You gave him no reason to trust you, needling him and repeatedly delaying on taking your potion, not to mention mysteriously spending alone time with Harry. Tipping Harry's best friend off to the danger was the least he could do (I highly doubt he thought anyone other than Hermione would have the knowledge or do the homework).
“Severus, you're making a mistake,” said Lupin urgently. “You haven't heard everything – I can explain – Sirius is not here to kill Harry -”
“Two more for Azkaban tonight,” said Snape, his eyes now gleaming fanatically. “I shall be interested to see how Dumbledore takes this... He was quite convinced you were harmless, you know, Lupin... a tame werewolf -”
“You fool,” said Lupin softly. “Is a schoolboy grudge worth putting an innocent man back inside Azkaban?” (PA 359)
More excuses and insults – Sirius just said Severus deserved it, making it more than some old grudge. And it was never a grudge, or at least not in the way Lupin says it. It was severe bullying. Lupin directly insults Severus this time, instead of being underhanded about it – fool means “one who is deficient in judgment, sense, or understanding.”
“No. Professor Dumbledore managed to convince Fudge that I was trying to save your lives.” He sighed. “That was the final straw for Severus. I think he loss of the Order of Merlin him him hard. So he – er – accidentally let slip that I am a werewolf this morning at breakfast.” (PA 423)
No, you proved him right that you were concealing essential information (thereby helping Sirius), you refused to take your potion and then you rushed off, thereby transforming and almost eating three students. That is why Severus outed you – you unequivocally proved that you were a serious danger to those around you.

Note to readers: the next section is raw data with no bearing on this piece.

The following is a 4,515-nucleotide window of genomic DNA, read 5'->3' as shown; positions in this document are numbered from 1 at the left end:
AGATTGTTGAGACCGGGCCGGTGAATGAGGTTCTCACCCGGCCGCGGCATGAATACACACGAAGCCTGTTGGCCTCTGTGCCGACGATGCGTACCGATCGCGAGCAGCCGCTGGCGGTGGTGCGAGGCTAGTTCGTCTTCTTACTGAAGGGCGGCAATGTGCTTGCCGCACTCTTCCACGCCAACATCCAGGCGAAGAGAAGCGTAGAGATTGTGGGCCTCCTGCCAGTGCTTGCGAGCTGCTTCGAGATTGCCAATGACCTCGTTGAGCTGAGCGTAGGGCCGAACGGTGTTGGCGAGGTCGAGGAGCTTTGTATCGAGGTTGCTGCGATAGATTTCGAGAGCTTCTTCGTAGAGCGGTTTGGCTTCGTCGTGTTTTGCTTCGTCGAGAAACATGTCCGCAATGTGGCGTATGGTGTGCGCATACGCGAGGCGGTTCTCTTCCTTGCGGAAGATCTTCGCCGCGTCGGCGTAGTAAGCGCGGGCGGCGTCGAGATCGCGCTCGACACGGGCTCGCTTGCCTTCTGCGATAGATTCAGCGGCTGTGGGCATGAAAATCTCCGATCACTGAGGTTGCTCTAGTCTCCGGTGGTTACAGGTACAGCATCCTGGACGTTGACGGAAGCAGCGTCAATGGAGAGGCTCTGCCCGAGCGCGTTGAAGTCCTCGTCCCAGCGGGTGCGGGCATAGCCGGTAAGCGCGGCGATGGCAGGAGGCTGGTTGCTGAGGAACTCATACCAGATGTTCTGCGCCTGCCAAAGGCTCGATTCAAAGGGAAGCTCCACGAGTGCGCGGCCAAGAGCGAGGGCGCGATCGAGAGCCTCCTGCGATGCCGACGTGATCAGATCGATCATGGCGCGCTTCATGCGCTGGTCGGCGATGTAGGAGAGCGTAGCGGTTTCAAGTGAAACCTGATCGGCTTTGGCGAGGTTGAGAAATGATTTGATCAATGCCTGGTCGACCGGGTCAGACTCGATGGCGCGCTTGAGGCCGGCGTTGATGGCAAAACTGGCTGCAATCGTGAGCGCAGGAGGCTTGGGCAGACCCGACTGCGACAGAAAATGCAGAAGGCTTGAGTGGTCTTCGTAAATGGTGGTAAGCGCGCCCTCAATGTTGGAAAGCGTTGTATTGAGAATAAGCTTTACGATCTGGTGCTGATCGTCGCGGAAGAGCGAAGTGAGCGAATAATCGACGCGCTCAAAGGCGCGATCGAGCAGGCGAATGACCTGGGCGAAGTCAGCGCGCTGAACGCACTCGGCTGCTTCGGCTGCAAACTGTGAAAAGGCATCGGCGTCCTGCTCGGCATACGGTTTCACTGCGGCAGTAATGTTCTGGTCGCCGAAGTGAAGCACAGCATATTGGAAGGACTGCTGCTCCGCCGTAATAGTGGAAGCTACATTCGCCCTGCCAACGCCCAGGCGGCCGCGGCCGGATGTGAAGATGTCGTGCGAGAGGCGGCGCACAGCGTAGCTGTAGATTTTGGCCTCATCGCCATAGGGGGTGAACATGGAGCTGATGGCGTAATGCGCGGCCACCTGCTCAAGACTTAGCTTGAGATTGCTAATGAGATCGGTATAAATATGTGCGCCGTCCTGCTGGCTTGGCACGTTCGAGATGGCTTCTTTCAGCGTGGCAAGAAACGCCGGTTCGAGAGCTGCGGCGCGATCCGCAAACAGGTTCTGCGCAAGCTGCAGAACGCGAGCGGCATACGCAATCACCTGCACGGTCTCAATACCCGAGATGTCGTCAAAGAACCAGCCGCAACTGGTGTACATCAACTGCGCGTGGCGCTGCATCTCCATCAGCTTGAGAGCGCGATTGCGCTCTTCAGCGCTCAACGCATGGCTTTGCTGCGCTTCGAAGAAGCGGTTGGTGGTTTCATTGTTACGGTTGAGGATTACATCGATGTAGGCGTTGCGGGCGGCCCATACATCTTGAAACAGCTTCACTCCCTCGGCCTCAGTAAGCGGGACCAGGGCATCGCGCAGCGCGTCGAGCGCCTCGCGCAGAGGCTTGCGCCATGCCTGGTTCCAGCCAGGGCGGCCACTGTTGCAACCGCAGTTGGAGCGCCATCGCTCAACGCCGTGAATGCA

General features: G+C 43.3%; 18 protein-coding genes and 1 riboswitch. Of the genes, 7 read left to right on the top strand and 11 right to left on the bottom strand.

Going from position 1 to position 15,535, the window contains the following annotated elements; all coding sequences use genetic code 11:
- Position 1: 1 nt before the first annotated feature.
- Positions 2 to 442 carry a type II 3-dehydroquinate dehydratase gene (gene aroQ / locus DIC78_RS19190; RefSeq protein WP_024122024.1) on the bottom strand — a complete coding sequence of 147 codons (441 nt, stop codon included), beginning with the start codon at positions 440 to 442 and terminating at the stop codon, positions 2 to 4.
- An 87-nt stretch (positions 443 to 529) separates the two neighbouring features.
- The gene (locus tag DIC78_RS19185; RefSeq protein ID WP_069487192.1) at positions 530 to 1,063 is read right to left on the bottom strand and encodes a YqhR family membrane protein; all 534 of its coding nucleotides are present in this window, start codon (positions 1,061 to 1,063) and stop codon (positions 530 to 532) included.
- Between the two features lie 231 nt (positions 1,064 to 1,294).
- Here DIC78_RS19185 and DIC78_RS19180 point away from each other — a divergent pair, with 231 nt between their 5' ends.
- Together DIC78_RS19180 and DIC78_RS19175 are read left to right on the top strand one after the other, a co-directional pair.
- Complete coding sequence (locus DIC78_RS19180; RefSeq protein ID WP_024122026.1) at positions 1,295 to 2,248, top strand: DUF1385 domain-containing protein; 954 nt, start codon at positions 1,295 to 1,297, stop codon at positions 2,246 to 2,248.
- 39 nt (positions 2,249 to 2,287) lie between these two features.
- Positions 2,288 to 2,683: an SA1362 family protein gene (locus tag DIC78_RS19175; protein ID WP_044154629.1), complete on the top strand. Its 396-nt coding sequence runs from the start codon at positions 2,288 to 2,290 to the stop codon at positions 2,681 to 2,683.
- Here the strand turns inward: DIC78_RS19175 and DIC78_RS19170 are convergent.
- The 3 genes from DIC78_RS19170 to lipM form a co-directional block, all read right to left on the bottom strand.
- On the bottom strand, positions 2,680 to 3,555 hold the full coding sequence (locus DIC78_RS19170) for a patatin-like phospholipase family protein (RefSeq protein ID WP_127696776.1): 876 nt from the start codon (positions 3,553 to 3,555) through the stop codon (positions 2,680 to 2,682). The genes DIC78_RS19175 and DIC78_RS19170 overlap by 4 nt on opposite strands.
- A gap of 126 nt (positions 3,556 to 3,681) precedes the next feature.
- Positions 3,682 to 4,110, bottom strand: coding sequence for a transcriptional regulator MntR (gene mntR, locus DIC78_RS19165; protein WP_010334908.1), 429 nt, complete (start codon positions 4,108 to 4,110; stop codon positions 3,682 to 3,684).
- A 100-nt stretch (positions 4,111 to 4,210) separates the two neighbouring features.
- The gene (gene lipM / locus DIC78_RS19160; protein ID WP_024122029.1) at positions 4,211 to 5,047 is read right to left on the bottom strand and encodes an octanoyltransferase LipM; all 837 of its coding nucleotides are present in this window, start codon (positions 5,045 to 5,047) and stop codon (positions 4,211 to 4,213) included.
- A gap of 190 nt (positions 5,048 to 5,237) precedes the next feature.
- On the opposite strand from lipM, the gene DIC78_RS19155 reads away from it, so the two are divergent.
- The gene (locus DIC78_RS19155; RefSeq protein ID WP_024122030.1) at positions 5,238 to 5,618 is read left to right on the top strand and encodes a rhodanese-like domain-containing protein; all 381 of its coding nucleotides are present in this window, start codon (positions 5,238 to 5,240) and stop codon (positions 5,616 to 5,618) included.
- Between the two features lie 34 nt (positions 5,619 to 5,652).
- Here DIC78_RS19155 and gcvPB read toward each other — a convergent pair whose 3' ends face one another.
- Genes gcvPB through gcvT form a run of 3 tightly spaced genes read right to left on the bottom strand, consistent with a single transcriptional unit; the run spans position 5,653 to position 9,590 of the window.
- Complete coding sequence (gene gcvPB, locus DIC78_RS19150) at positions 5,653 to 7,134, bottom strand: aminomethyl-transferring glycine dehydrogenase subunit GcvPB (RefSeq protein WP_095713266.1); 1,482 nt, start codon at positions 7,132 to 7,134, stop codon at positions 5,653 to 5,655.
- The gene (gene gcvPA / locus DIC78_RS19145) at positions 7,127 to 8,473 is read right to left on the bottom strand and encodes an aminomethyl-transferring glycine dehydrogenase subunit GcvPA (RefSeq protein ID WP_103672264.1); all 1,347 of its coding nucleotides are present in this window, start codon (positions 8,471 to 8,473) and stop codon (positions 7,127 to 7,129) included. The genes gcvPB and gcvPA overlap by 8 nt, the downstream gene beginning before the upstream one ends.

And none of this even comes close to “an unfortunate combination of circumstances”, nor was it Severus' “resentment.” Resentment means “indignation or ill will felt as a result of a real or imagined grievance.” Severus had a very good reason for what he did, and this idea that it's all his fault is nothing but prejudice.
Hwyla had a great response to this, which I wish to share:
Just to compound the situation with the Map and Harry's visit to Hogsmeade - this isn't actually Lupin's fault but it exacerbates Snape's suspicions - we now know that Snape was probably fully aware of exactly WHO Mooney, etc. were. After all, he does say something about believing Harry got it from the 'source'. This is the first Hogsmeade weekend since the last one where he found Lupin & Harry at tea when he delivered the wolfsbane which just so happens to be the very same day that Sirius makes it to Gryffindor's door.
One must remember that Snape voiced the opinion that night that he believed Sirius had help entering the castle. On that very same night that Snape saw Lupin being 'pals' with Harry over tea. In Snape's eyes, he is seeing a DE and werewolf working together to get to Harry. He's not picturing 'nice' Lupin, he's remembering how Fenir Greyback worked with DEs. He sees this as Lupin softening Harry up to trust him, so he can hand him over to Sirius, who Snape knows well has no compunction against using Remus' werewolf form to attack.